James cites a seminal moment in his development as a painter as his first encounter with James Ward’s monumental Gordale Scar. This dramatic English landscape is a visual manifesto of the Romantic movement. It attempts to capture the sublime, that philosophical and aesthetic ideal sought by all the Romantic poets, writers and painters of the period. Romanticism looked to nature and the isolation of the artist-poet within the landscape; its proponents looked away from the recent enlightenment and the scientific rationalization of nature towards an emphasis on emotion and the individual.
This series of paintings certainly draws on that Romantic aesthetic of the early nineteenth century. Man is distinctly absent from these paintings, only the viewer is present, spellbound in glorious isolation, before the cavernous geology of these great natural chambers.Their drama is accentuated by the shafts of sunlight punched through from above, throwing sections of rock face into sharp relief.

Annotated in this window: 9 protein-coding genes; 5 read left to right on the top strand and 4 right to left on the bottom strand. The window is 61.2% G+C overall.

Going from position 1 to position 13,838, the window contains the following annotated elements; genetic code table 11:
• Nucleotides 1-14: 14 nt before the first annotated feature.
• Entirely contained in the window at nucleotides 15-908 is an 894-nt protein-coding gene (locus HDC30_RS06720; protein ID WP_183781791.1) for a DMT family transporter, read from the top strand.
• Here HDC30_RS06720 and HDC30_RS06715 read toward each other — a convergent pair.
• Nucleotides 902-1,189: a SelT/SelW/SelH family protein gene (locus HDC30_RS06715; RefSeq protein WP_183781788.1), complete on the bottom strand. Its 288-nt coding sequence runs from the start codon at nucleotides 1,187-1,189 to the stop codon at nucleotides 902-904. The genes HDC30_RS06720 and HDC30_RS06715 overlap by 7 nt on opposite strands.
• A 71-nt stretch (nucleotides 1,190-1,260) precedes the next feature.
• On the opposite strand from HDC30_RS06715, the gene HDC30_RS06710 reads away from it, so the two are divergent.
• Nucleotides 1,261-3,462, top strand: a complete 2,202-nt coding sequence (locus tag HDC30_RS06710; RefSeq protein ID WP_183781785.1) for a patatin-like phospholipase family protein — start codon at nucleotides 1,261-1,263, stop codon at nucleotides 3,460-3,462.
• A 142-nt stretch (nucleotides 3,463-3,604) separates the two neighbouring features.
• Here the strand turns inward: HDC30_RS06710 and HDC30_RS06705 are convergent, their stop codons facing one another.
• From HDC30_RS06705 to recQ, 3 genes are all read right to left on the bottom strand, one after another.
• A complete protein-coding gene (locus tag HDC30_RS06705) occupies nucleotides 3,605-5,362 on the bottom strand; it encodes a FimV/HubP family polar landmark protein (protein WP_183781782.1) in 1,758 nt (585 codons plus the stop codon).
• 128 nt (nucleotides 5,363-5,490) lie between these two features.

Beyond their sheer beauty, the cave imagery sits deep in our collective psyche, the mystery of the underground cavern has inspired centuries of mythology. What lies beneath inspired fear and
fascination in equal measure and the lack of basic geological understanding led many an early society to speculate what creatures could have created these natural wonders.
These paintings developed from a project James explored as part of his entry for the 2015 New Light Prize Exhibition. Small studies of cave apertures led him to realise the potential for visual drama that the powerful light effects evoked in these subjects. The first two in the series of larger scale works were hung in the New Light exhibition at the Bowes Museum, County Durham, where one, Cavern, was awarded the Public Choice Award by the exhibition visitors.
8 September - 22 September 2017
Panter & Hall
11-12 Pall Mall
Monday to Friday
10.00 AM - 6.00 PM
BY APPOINTMENT ONLY
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